Within the group, Comcast will hear what we, the people, are saying. They will learn what we, the people, feel is important about their cable service, etc. There is one person from Comcast who has joined the group, and hopefully that is just the start. We hope to get many more execs from Comcast into the group so that they can learn about the issues we, the people, feel are important to stellar customer/client services.

Okay, Mark. What’s the point?

Haven’t you ever wished that you could get the chance to make a change in policy rather than simply whining about it? This is that chance! Engage The Relationship Economy by using the social network to voice YOUR opinion.

How ’bout it?

Comcast is Embracing The Relationship Economy!

February 19, 2008

customer-service.jpgAs of late, I personally have been rather hard on Comcast and its customer service department. However, just a few minutes ago, I received a phone call on our land-line, not my cell. Usually, when there is a call in the middle of the day, it’s someone asking for donations or wanting me to buy something, so I’ve learned to be skeptical when I answer our home phone.

The voice from the other end of the line gave me his full name and said he worked for Comcast in the Corporate Head-Quarters, and he read was calling about my blog.

“Oh,” I said as if I had been turned in for writing profanities on the bathroom wall in elementary school. Totally caught off-guard, I asked him to repeat his name and tell me again for whom he worked.

“Frank Eliason,” he said, “and I actually work for Comcast Corporate.” So I was speaking with someone who could actually do something about the service provided. As my mind was still trying to get a grasp on the fact that someone who could really do something about my recent blog topics, Frank went on to explain that Comcast is trying to improve on customer satisfaction. He said that Comcast has not always had the best customer service, and that they are beginning to implement new tools and techniques which will enhance the customers’ experiences.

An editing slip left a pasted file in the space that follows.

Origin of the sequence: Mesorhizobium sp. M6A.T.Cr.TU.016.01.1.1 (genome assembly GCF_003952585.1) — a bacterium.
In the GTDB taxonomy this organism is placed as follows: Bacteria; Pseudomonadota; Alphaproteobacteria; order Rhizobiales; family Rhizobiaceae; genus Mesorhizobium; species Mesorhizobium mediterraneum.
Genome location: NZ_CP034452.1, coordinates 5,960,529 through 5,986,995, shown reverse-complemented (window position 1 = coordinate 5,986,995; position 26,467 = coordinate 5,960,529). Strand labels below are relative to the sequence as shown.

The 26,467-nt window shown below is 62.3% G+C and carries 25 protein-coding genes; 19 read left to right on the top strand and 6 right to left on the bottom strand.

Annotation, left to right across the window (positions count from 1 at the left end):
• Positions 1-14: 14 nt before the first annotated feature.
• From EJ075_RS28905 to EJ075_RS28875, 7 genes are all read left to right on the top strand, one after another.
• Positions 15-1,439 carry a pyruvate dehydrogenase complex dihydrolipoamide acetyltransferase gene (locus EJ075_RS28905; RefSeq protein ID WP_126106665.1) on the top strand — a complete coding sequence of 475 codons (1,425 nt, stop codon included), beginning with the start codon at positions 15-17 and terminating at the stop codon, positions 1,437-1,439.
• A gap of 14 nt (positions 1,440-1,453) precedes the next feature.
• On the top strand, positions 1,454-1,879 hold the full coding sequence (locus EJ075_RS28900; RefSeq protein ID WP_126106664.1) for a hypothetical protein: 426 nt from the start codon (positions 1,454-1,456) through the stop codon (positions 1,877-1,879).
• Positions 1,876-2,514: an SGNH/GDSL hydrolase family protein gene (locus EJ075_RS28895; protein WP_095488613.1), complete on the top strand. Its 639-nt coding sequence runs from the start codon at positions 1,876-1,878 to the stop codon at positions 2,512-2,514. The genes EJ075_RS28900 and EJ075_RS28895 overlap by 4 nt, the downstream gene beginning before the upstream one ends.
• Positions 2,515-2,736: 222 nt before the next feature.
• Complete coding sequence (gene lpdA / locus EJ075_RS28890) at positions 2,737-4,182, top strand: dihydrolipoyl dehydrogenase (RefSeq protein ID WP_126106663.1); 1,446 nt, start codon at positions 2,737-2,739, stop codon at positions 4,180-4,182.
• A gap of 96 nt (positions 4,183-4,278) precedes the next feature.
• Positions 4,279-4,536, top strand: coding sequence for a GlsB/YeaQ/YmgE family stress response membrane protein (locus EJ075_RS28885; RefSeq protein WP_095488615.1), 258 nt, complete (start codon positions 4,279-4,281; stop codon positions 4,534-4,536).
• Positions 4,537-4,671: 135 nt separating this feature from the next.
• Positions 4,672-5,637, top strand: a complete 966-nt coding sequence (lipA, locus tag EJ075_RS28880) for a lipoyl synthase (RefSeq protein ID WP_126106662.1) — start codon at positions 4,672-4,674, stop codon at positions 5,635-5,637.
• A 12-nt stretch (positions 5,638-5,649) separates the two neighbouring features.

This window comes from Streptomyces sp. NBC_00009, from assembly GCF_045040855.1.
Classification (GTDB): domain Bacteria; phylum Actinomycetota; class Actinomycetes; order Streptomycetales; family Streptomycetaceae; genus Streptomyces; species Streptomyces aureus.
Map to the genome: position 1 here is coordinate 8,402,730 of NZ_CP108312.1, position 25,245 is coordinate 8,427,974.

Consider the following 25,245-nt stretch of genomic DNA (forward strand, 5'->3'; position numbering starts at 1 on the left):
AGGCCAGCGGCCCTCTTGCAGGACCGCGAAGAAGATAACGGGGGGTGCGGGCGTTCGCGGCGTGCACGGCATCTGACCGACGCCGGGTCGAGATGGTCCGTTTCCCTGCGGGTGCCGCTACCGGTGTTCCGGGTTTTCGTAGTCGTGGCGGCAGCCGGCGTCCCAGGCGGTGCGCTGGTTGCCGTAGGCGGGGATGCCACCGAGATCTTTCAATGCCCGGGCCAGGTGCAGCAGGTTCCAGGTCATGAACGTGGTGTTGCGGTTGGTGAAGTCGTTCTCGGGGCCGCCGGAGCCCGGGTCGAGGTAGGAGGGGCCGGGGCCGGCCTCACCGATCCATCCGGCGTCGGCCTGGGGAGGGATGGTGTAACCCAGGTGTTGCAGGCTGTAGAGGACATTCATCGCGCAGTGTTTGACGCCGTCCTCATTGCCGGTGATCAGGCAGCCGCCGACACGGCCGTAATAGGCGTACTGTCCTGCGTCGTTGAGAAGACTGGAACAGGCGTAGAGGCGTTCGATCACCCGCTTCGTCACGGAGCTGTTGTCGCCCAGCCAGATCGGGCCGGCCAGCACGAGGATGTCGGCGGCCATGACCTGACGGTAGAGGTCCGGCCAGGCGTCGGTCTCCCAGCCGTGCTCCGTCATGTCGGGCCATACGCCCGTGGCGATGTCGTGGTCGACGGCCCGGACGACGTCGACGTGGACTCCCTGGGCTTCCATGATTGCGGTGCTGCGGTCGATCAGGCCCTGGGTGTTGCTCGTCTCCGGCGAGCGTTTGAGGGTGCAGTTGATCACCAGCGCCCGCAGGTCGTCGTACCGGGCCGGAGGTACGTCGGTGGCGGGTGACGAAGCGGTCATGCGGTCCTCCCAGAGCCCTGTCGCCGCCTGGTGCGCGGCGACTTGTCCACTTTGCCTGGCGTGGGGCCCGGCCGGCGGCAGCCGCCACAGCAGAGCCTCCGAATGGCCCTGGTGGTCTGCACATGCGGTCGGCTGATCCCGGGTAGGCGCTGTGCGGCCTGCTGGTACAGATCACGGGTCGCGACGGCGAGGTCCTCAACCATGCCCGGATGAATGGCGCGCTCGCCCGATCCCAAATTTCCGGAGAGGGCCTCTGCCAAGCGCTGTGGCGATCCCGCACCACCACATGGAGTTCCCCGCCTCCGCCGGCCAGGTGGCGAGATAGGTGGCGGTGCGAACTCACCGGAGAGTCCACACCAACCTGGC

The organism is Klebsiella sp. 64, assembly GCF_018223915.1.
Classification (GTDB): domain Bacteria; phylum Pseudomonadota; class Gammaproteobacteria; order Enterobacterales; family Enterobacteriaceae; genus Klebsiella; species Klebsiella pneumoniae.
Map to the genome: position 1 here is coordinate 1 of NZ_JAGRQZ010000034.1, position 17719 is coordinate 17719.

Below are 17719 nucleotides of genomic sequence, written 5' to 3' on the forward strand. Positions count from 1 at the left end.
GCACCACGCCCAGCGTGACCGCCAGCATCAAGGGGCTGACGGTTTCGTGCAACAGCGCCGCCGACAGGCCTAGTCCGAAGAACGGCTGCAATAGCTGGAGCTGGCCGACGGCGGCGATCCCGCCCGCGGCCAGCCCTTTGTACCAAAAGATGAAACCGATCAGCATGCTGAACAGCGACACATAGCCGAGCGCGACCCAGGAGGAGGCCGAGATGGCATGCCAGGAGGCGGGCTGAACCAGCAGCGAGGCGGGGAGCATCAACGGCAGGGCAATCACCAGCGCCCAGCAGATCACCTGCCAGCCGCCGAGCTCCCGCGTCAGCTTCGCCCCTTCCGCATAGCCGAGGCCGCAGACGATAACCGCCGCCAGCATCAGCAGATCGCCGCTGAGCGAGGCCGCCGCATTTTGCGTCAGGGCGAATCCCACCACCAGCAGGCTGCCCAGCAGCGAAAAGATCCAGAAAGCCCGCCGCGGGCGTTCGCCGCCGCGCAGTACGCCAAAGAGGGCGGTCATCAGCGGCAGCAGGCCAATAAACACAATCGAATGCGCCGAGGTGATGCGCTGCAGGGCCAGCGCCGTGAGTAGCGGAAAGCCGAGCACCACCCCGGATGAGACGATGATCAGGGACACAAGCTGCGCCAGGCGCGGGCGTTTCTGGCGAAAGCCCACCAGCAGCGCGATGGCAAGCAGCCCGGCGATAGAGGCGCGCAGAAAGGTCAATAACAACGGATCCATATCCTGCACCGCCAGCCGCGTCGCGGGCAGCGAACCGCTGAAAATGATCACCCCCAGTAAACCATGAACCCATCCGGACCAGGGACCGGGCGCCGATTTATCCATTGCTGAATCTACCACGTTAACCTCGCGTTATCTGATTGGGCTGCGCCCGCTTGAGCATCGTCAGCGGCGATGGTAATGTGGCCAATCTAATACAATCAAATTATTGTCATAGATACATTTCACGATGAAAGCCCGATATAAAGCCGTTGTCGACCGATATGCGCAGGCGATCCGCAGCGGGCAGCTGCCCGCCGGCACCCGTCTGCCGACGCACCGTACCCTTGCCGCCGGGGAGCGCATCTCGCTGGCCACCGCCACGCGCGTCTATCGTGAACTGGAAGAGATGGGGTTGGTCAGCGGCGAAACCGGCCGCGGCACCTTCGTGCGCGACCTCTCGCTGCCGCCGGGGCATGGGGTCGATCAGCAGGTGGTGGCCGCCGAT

What shocked and surprised me most of all was that Comcast, the cable Giant, was now beginning to engage The Relationship Economy! With the number influential bloggers and online social networks, companies must find a new way of maintaining customer satisfaction and creating customer loyalty.

Comcast is one of the first companies to “adopt” these new methodologies and communication techniques. By paying more attention to blogs and client forums and networks, Comcast is setting the bar very high, indeed, for all companies wanting to compete with them – and for businesses in general!